STANFORD (US) — Engineers hope the technology they developed for their ultra-sensitive, paper-thin heart monitor may soon be used in prosthetic limbs and to monitor newborn babies at risk.
Most of us don’t ponder our pulses outside of the gym, but doctors use the human pulse as a diagnostic tool to monitor heart health.
Zhenan Bao, a professor of chemical engineering at Stanford University, has developed a heart monitor thinner than a dollar bill and no wider than a postage stamp. The flexible skin-like monitor, worn under an adhesive bandage on the wrist, is sensitive enough to help doctors detect stiff arteries and cardiovascular problems.
The devices could one day be used to continuously track heart health and provide doctors a safer method of measuring a key vital sign for newborn and other high-risk surgery patients. The study is published in Nature Communications.
“The pulse is related to the condition of the artery and the condition of the heart,” says Bao, whose lab develops artificial skin-like materials. “The better the sensor, the better doctors can catch problems before they develop.”
Each pulse beat is actually made up of two distinct peaks. The first, larger peak is from the heart pumping out blood. Shortly after a heartbeat, the lower body sends a reflecting wave back to the artery system, creating a smaller second peak.
The relative sizes of these two peaks can be used by medical experts to measure the heart’s health.
“You can use the ratio of the two peaks to determine the stiffness of the artery, for example,” says Gregor Schwartz, a postdoctoral fellow and a physicist for the project. “If there is a change in the heart’s condition, the wave pattern will change. ”
To make the heart monitor both sensitive and small, Bao’s team uses a thin middle layer of rubber covered with tiny pyramid-like bumps. Each molded pyramid is only a few microns across—smaller than a human red blood cell.
When pressure is put on the device, the pyramids deform slightly, changing the size of the gap between the two halves of the device. This change in separation causes a measurable change in the electromagnetic field and the current flow in the device.
The more pressure placed on the monitor, the more the pyramids deform and the larger the change in the electromagnetic field. The technology could have other applications. The placement of multiple sensors on a prosthetic limb could act like an electronic skin, for example, creating an artificial sense of touch.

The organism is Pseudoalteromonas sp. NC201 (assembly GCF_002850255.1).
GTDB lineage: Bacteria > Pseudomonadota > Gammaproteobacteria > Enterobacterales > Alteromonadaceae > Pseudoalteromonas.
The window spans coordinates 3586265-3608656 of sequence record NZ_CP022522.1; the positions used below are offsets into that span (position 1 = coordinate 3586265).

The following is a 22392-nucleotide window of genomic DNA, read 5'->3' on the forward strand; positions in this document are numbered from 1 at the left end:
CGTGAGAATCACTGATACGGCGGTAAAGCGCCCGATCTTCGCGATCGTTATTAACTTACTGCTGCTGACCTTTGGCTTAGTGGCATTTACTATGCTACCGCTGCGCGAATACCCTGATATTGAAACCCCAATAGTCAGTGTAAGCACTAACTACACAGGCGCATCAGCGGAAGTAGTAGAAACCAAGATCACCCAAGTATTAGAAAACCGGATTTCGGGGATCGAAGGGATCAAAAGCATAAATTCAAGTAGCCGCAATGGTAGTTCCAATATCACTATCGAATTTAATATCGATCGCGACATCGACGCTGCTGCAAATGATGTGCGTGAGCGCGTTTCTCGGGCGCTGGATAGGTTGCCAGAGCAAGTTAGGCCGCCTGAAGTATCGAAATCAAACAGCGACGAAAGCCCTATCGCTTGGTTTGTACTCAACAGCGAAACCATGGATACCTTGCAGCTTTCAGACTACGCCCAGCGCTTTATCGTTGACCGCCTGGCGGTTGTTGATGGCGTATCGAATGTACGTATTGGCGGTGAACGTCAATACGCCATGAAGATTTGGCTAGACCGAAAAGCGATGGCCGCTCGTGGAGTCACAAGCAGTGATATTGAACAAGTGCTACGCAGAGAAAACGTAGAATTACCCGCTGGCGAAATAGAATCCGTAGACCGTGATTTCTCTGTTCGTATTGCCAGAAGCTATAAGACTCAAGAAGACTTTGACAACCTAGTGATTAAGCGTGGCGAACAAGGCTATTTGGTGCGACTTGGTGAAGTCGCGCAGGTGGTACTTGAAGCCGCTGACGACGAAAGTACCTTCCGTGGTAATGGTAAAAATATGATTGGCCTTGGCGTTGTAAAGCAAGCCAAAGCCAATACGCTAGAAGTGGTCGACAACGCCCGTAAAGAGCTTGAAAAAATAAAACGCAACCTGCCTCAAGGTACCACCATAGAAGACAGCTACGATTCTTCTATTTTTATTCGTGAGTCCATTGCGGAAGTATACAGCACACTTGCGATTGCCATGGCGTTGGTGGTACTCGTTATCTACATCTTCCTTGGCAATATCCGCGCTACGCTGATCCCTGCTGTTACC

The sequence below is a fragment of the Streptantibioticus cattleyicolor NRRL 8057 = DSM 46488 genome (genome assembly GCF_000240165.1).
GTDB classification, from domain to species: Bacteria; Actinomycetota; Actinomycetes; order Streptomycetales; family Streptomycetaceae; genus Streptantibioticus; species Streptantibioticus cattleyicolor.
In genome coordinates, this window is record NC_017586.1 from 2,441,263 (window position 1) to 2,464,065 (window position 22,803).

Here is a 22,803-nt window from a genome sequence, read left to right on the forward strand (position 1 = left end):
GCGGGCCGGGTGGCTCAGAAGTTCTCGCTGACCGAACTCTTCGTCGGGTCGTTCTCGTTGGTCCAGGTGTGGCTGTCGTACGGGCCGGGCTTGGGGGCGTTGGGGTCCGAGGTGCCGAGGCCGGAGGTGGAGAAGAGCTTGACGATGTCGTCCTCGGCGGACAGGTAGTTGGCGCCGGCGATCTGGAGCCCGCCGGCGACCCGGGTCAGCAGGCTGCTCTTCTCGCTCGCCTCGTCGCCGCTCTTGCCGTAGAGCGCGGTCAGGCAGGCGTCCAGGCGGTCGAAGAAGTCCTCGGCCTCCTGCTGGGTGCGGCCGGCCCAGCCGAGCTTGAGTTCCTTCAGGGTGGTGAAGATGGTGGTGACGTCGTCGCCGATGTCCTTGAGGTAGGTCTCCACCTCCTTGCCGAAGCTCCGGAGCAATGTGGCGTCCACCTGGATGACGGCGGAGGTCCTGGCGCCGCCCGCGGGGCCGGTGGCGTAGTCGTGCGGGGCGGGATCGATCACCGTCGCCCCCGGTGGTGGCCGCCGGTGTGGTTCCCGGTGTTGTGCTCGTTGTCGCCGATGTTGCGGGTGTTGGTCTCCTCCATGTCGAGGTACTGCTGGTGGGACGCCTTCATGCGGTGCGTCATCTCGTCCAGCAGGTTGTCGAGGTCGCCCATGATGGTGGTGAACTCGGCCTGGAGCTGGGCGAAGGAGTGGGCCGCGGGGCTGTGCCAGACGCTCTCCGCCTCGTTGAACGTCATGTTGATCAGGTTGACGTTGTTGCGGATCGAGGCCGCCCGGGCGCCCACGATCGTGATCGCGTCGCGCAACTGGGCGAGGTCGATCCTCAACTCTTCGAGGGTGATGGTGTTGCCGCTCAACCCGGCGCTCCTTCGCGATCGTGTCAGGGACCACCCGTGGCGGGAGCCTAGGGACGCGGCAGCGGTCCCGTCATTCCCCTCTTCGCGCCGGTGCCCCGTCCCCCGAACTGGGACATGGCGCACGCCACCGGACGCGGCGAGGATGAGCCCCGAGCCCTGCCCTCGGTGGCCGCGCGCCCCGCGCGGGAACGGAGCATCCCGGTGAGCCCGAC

When the sensor is placed on someone’s wrist using an adhesive bandage, the sensor measures that person’s pulse wave as it reverberates through the body.
The device is so sensitive that it can detect more than just the two peaks of a pulse wave. When engineers looked at the wave drawn by their device, they noticed small bumps in the tail of the pulse wave invisible to conventional sensors. Bao says she believes these fluctuations could potentially be used for more detailed diagnostics in the future.
Doctors already use similar, albeit much bulkier, sensors to keep track of a patient’s heart health during surgery or when taking a new medication. But in the future Bao’s device could help keep track of blood pressure.
“In theory, this kind of sensor can be used to measure blood pressure,” says Schwartz. “Once you have it calibrated, you can use the signal of your pulse to calculate your blood pressure.”
This non-invasive method of monitoring heart health could replace devices inserted directly into an artery, called intravascular catheters. These catheters create a high risk of infection, making them impractical for newborns and high-risk patients. Thus, an external monitor like Bao’s could provide doctors a safer way to gather information about the heart, especially during infant surgeries.
Bao’s team is working with other university researchers to make the device completely wireless. Using wireless communication, doctors could receive a patient’s minute-by-minute heart status via cell phone.
“For some patients with a potential heart disease, wearing a bandage would allow them to constantly measure their heart’s condition,” Bao says. “This could be done without interfering with their daily life at all, since it really just requires wearing a small bandage.”
The National Science Foundation and the Air Force Office of Scientific Research funded the research.
Source: Stanford University